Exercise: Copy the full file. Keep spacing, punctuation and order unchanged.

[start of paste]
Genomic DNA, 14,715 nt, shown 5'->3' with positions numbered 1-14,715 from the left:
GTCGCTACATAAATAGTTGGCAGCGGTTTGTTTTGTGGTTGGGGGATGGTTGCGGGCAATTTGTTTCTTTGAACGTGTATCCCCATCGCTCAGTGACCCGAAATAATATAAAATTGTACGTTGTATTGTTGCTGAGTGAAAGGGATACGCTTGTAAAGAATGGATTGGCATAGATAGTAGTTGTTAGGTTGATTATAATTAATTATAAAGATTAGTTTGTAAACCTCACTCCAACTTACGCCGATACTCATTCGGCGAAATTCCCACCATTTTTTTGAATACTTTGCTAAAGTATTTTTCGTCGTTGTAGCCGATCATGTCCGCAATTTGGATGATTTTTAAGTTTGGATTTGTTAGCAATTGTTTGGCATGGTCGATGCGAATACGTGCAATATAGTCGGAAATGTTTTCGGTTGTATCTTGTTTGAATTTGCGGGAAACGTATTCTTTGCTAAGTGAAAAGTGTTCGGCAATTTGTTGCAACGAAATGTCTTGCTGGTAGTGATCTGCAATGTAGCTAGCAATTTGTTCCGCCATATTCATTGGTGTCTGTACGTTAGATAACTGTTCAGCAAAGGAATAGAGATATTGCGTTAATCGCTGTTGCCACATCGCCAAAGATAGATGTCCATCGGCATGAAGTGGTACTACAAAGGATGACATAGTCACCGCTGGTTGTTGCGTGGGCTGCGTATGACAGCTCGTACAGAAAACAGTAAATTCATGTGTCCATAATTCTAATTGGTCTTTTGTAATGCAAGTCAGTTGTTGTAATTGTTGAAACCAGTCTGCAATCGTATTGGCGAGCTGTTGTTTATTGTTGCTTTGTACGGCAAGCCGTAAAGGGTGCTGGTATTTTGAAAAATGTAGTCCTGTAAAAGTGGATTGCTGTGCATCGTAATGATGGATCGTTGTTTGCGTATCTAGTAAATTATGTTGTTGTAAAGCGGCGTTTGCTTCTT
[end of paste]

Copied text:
Genomic DNA, 14,715 nt, shown 5'->3' with positions numbered 1-14,715 from the left:
GTCGCTACATAAATAGTTGGCAGCGGTTTGTTTTGTGGTTGGGGGATGGTTGCGGGCAATTTGTTTCTTTGAACGTGTATCCCCATCGCTCAGTGACCCGAAATAATATAAAATTGTACGTTGTATTGTTGCTGAGTGAAAGGGATACGCTTGTAAAGAATGGATTGGCATAGATAGTAGTTGTTAGGTTGATTATAATTAATTATAAAGATTAGTTTGTAAACCTCACTCCAACTTACGCCGATACTCATTCGGCGAAATTCCCACCATTTTTTTGAATACTTTGCTAAAGTATTTTTCGTCGTTGTAGCCGATCATGTCCGCAATTTGGATGATTTTTAAGTTTGGATTTGTTAGCAATTGTTTGGCATGGTCGATGCGAATACGTGCAATATAGTCGGAAATGTTTTCGGTTGTATCTTGTTTGAATTTGCGGGAAACGTATTCTTTGCTAAGTGAAAAGTGTTCGGCAATTTGTTGCAACGAAATGTCTTGCTGGTAGTGATCTGCAATGTAGCTAGCAATTTGTTCCGCCATATTCATTGGTGTCTGTACGTTAGATAACTGTTCAGCAAAGGAATAGAGATATTGCGTTAATCGCTGTTGCCACATCGCCAAAGATAGATGTCCATCGGCATGAAGTGGTACTACAAAGGATGACATAGTCACCGCTGGTTGTTGCGTGGGCTGCGTATGACAGCTCGTACAGAAAACAGTAAATTCATGTGTCCATAATTCTAATTGGTCTTTTGTAATGCAAGTCAGTTGTTGTAATTGTTGAAACCAGTCTGCAATCGTATTGGCGAGCTGTTGTTTATTGTTGCTTTGTACGGCAAGCCGTAAAGGGTGCTGGTATTTTGAAAAATGTAGTCCTGTAAAAGTGGATTGCTGTGCATCGTAATGATGGATCGTTGTTTGCGTATCTAGTAAATTATGTTGTTGTAAAGCGGCGTTTGCTTCTT